Dreamcatchers | a 10-min project

There are times in our lives with little ones that we feel frazzled, things seem to be coming apart at the seams, and everyone (everyone) needs to take a breath. These are the moments – when we are wondering if we are doing any of it right – that as mothers, we need to feel we are succeeding in some way. That’s where our 10 minute projects come into play – activities that don’t take a lot of time, or supplies, to put together. We offer projects that create that time to breathe, to connect, or even, to reset your day.

dreamcatchers | a 10 minute project by Crafting Connections


The Story

Up until she was 2, my daughter insisted on sleeping in pitch blackness. Then, something happened – a neurological switch flipped, emotional growth took place, imagination expanded – and suddenly, the dark became a very scary place for her. Since then we have put in night lights and soothing noise machines, pulled in special stuffed animals and made sure the room does not get too warm, but still the nights can be scary.

A few months ago, I received a small dreamcatcher in the mail. After explaining the premise behind the dreamcatcher we hung it up and, like magic, the nightmares seemed to disappear with the light of day. But like any well-loved toy, the little dreamcatcher soon became worn – loosing its feathers and beads – until one day it was gone (probably lost to that same place single socks go!)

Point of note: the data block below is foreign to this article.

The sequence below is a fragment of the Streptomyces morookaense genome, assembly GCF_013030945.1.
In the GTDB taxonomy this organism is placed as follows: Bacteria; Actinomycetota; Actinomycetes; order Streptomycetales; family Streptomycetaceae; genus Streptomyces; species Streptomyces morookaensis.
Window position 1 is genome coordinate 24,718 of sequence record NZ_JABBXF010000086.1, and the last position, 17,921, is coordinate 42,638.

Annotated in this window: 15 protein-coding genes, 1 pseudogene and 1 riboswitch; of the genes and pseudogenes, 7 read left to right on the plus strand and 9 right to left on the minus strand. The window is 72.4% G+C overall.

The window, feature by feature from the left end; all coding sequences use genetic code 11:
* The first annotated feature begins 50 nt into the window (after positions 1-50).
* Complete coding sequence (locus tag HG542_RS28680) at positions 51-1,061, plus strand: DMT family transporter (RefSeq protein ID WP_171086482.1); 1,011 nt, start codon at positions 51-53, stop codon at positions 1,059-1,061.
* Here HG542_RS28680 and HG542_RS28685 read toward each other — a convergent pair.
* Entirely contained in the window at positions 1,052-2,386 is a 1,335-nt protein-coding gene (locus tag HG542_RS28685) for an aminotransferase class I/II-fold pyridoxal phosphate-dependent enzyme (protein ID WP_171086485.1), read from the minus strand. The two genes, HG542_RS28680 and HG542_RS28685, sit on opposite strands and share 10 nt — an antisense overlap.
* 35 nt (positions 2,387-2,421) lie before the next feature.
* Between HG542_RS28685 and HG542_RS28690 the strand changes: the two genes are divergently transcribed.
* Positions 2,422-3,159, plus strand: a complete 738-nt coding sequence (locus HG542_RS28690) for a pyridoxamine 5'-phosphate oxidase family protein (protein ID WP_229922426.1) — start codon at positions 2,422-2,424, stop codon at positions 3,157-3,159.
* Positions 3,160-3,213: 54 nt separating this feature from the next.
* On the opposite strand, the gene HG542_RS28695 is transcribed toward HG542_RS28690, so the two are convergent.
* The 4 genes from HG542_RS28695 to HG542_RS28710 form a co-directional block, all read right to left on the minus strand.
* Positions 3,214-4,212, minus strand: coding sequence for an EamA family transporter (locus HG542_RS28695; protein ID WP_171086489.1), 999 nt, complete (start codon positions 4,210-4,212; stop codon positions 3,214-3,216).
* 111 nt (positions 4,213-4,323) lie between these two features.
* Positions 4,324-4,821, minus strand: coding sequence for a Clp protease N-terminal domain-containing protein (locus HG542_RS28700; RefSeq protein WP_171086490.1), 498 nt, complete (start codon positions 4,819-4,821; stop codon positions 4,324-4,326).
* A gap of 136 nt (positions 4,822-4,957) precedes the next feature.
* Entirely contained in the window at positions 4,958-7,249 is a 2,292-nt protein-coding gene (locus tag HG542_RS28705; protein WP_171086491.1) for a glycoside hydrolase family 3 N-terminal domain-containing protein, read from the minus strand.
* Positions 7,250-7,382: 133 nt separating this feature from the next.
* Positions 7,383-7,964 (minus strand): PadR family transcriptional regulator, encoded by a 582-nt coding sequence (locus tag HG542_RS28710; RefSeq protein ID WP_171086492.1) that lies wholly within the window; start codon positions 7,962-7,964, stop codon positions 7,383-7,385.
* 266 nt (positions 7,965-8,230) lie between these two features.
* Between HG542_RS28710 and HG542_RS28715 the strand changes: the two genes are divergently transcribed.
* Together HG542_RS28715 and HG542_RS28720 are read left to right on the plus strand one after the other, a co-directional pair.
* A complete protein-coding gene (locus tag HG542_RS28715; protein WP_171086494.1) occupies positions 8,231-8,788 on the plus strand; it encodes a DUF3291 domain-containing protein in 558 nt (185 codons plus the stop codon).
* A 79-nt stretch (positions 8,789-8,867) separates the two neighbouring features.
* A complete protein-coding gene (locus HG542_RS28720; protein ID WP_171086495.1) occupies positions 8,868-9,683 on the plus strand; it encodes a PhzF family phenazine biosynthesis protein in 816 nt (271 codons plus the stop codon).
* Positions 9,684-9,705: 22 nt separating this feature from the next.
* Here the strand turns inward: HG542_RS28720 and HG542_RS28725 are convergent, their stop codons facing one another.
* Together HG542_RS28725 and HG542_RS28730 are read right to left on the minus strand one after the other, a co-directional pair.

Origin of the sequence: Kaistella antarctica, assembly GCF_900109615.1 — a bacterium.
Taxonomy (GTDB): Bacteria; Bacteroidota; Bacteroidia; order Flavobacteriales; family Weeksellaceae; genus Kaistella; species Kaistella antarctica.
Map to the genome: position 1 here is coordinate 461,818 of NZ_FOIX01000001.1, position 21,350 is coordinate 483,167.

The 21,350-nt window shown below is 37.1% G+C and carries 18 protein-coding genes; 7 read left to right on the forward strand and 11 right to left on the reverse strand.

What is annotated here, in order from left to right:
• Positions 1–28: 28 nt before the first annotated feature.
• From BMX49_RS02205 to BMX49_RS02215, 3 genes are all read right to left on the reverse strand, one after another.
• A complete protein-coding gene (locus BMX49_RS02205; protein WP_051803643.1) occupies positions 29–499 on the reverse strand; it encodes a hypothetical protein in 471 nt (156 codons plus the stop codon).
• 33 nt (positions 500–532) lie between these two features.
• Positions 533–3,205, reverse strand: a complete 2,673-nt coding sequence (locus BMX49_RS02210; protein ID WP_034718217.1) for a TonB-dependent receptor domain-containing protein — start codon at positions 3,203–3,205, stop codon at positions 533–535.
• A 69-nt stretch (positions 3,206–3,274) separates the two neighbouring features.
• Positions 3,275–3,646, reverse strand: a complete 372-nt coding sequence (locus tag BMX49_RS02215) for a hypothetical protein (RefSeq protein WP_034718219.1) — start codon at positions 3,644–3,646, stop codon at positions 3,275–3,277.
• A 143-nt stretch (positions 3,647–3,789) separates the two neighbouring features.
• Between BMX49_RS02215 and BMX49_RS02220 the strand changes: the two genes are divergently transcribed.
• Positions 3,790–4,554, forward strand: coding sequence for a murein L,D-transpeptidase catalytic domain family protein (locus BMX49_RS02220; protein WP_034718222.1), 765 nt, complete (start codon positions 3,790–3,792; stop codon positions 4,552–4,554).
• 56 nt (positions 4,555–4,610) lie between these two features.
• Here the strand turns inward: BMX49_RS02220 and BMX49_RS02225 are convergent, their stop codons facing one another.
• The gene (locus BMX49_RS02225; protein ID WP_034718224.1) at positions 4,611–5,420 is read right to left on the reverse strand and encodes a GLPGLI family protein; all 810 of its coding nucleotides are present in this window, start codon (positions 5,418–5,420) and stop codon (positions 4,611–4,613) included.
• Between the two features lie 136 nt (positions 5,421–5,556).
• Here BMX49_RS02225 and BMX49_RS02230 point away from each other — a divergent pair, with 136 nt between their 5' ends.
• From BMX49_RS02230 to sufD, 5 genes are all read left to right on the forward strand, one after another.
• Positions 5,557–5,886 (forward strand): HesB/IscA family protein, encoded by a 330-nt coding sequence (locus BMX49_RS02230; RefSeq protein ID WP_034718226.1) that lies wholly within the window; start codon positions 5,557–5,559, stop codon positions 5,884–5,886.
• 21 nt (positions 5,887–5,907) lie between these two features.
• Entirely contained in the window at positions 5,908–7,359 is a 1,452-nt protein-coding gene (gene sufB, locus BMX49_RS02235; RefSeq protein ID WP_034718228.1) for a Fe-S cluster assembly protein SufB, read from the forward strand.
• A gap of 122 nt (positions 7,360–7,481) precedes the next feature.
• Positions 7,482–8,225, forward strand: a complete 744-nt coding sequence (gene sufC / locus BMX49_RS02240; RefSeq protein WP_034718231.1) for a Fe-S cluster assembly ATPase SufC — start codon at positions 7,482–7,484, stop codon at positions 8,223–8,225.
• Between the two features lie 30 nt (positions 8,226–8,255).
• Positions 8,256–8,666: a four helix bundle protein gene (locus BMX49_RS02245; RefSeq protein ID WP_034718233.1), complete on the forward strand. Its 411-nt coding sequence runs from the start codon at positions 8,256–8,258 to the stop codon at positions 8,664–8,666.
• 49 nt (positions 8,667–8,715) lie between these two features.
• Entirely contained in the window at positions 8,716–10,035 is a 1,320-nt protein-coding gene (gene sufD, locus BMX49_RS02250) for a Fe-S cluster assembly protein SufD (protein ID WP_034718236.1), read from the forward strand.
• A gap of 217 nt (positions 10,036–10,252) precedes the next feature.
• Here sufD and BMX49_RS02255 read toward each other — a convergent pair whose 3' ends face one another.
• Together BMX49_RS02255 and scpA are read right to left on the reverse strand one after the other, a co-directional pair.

And that’s how I found myself in that frazzled place – after countless rainy days we were all feeling worn out. I grabbed some close-by supplies and set up my 3 year old. (The thing that made this project particularly special was the lace she chose – from a stash my grandmother had given me many years ago – it seems fitting for it to now be transformed into comforting for my own little one.)

It was only meant to be a 10 minute project – she worked diligently for nearly an hour – and in the end we both came out feeling like we had succeeded. We had sat, side by side, chatting, connecting and crafting – something we both so desperately needed.

box of vintage lace for dreamcatcher via craftingconnections.net

You Will Need

Embroidery hoop

Lace, open-weave or thin fabric

Blunt needle




Hint 1: The lace or fabric provides a way for your child to create the web pattern of the dream catcher. Older children should be able to loop the yarn around the outside of the hoop without fabric if none is available.

Hint 2: No blunt needle? No problem! You can fashion a blunt needle out of masking tape or even a pipe-cleaner, so long as you are using a very open-weave fabric or lace.

What To Do

Place your lace or fabric between the two embroidery hoops. Trim off the excess around the edges.

vintage lace in an embroidery hoop for dreamcatcher project via craftingconnections.net

Knot one end of the yarn and have your child stitch it up through a spot in the fabric. Using a whip stitch, have your little one stitch around the outside of the hoop and up through the bottom.

girl stitching yarn and adding beads for dreamcatcher project via craftingconnections.net